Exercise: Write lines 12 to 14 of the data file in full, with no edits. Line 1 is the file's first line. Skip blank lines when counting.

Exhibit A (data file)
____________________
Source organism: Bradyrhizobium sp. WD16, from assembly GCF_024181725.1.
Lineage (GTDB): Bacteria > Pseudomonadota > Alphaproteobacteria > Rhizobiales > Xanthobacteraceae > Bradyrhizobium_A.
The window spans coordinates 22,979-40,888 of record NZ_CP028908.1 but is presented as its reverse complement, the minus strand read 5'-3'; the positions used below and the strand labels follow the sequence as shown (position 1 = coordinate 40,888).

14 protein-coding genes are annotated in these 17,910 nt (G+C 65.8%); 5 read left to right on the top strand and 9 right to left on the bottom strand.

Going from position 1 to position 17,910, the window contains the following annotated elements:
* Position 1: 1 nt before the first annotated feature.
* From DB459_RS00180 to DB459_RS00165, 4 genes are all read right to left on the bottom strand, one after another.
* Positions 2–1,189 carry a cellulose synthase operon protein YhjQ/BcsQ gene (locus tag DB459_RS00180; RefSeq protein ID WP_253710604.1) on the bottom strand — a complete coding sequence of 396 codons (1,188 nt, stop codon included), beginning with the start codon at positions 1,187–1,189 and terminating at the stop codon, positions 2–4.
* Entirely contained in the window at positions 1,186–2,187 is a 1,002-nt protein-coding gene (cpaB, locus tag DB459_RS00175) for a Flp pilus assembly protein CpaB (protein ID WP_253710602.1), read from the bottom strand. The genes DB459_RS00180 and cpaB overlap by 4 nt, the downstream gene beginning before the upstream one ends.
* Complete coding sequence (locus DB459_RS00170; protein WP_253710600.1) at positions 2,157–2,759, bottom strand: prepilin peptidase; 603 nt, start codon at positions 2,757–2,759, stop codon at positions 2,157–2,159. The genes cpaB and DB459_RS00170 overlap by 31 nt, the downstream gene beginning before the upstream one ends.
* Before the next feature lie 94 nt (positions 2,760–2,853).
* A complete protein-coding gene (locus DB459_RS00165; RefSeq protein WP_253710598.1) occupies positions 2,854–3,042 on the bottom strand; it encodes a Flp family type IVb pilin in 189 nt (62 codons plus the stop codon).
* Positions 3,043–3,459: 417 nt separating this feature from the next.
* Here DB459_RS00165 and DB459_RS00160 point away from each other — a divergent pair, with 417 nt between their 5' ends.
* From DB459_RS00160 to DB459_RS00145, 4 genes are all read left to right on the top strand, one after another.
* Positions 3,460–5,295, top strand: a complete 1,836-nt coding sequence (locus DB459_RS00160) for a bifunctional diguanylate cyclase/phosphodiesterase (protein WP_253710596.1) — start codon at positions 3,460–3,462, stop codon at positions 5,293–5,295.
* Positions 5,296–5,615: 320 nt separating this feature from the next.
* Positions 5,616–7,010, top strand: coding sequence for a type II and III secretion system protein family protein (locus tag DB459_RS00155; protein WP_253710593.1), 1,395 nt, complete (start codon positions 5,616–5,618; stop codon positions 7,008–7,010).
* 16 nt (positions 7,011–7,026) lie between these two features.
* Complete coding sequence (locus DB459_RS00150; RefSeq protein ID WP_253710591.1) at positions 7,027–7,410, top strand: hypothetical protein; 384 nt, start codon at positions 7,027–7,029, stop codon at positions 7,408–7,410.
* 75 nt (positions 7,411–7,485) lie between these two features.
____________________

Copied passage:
* A complete protein-coding gene (locus DB459_RS00165; RefSeq protein WP_253710598.1) occupies positions 2,854–3,042 on the bottom strand; it encodes a Flp family type IVb pilin in 189 nt (62 codons plus the stop codon).
* Positions 3,043–3,459: 417 nt separating this feature from the next.
* Here DB459_RS00165 and DB459_RS00160 point away from each other — a divergent pair, with 417 nt between their 5' ends.